Monteverdi, Brahms and Palestrina are all wonderful. If I hear their music after I die, I'll know I made it to heaven ... big "if."
But sometimes, you have to get down and dirty.
Sony Classical has purchased the old RCA Red Seal catalog of recordings made in the 1960s and '70s, and many of these are being brought back after many years.
Those of us of a certain age bought these performances on LP with lawn-mowing money from the Coop in Harvard Square, or from Howard Hart (thriving today) at Discount Records. Tower Records and HMV hadn't hit the market yet, and Barnes & Noble was waking from its long nap of selling nothing but grimy, used textbooks.
Everyone had a turntable. We used to call them record players. You would have to get up and plug it in or, God forbid, change sides.
RCA's recordings were of Rubinstein, Heifetz, the Boston Symphony ("the aristocrat of orchestras") and Leontyne Price. The cost was $4.20 per record, complete with superb liner notes.
Multiple LP set operas would set you back more: Tosca ($8.40), Aida ($12.60), Lohengrin or Die Walkure (five LPs! $21). You had to mow a lot of lawns if you wanted these records in 1970, especially if you loved Richard Wagner. (I didn't, yet.)
Sometimes you could get a complete opera on one LP. Such was the case with Giacomo Puccini's one-act Il Tabarro, "The Cloak". RCA's recording from summer 1971 in London stars the two crown princes of 1970s opera, Placido Domingo and Sherrill Milnes, and undisputed diva regnant, Leontyne Price. It was four bucks for those three great voices, a fine orchestra conducted by Erich Leinsdorf (who was hardly cutting edge, but he got the job done) and a cast of fine supporting artists.
Il Tabarro wasn't heard or recorded much in the 1970s. Puccini composed this as the first of three one-act operas to be performed on the same evening as Il Trittico, "The Triptych". Written for the Metropolitan Opera in 1918, Tabarro, at least, failed to impress.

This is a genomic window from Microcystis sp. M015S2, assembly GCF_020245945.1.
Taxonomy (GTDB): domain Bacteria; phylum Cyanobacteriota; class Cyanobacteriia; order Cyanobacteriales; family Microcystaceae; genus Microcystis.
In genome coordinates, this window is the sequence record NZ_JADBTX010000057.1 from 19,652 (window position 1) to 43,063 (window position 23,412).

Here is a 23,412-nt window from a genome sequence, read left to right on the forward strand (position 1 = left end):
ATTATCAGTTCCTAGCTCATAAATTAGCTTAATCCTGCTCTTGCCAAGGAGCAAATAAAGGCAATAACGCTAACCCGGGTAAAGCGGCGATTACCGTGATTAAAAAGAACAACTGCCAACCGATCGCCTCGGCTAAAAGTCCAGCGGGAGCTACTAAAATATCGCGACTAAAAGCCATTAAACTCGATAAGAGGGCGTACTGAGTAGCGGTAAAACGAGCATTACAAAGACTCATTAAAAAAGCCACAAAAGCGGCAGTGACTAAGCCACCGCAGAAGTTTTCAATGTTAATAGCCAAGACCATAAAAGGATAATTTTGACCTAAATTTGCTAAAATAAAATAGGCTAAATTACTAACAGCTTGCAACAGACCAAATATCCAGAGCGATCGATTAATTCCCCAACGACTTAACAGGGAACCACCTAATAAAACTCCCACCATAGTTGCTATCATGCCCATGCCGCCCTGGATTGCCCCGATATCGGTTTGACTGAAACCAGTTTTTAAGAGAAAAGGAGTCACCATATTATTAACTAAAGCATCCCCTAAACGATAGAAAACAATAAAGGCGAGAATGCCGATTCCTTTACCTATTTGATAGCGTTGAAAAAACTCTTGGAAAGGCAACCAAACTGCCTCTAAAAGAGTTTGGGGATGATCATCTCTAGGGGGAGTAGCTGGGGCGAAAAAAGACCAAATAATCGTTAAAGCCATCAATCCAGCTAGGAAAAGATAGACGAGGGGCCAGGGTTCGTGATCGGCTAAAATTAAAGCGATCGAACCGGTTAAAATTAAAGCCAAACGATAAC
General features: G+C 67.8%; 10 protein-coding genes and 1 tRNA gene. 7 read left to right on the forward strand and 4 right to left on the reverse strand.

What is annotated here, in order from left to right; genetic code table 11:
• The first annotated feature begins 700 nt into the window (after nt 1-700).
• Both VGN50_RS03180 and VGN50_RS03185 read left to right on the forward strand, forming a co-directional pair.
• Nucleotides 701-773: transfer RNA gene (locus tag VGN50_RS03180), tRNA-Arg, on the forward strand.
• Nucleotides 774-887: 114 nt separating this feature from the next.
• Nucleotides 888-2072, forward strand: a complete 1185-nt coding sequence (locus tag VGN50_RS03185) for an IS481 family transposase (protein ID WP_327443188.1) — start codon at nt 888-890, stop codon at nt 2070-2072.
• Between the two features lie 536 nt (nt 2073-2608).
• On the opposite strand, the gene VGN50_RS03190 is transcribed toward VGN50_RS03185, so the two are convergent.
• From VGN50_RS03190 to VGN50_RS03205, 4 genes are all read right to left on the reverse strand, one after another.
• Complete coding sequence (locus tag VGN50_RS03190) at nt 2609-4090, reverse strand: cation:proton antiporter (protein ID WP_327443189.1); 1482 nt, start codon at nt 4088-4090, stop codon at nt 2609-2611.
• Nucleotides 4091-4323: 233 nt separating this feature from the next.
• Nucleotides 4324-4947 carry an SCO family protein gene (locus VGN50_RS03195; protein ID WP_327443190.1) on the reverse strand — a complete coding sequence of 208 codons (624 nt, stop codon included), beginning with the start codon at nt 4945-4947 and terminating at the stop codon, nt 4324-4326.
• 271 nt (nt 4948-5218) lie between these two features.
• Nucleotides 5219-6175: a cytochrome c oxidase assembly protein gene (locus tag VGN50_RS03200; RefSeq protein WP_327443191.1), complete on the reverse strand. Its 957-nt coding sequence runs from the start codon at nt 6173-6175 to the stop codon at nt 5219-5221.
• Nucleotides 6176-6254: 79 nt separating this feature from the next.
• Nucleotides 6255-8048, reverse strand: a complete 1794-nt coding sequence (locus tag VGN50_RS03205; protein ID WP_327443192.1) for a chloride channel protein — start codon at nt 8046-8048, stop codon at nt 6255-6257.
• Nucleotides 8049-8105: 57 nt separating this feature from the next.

"Neither in this opera nor the other two which follows was there more than an occasional vestige of the sustained melody which, like a heady, even if light, wine characters 'Butterfly' and 'Boheme.' " — W.J. Henderson's review of Il trittico in the Evening Sun
Here's the story: "Paris, around 1910 on a barge on river Seine. Michele, the captain of the barge, intercepts his young worker Luigi on the way to a rendezvous with Giorgetta, Michele's wife. In a fit of jealousy Michele strangles Luigi, then wraps the body in his cloak. When Giorgetta comes from the cabin, Michele lifts the cloak and throws her down upon Luigi's body." Curtain.
There's no loveliness in Il Tabarro. The duets between Giorgetta and Luigi are about postponed desire bursting forth:
The most memorable lines are single words. "Come difficile essere felice," laments Giorgetta, whose baby has died and who is now the neglected wife of a much older man. How difficult it is to be happy.
To this sordid story, Puccini brings a compact score filled with local color: automobile horns, boat whistles, young lovers, lusty stevedores and even a song vendor.
Il Tabarro had been recorded several times prior to 1971. The same $4 could buy you a ticket to a performance featuring Renata Tebaldi and Mario del Monaco. Their duets could burn the place down. (You'd get the sense one could eat the other for breakfast without breaking a sweat).
Baritone Robert Merrill is a heartbreaking Michele. Going further back, there were performances in print from the Italian radio, and a menacing Michele sung by Italian baritone Tito Gobbi.
Price, Milnes and Domingo were the voices of my youth. I learned Il Tabarro from them. Now — 46 years after I bought this performance on LP for $4 — it is back in print in digital sound. The cost is higher, but this searing performance and the memories it evokes make it worthwhile.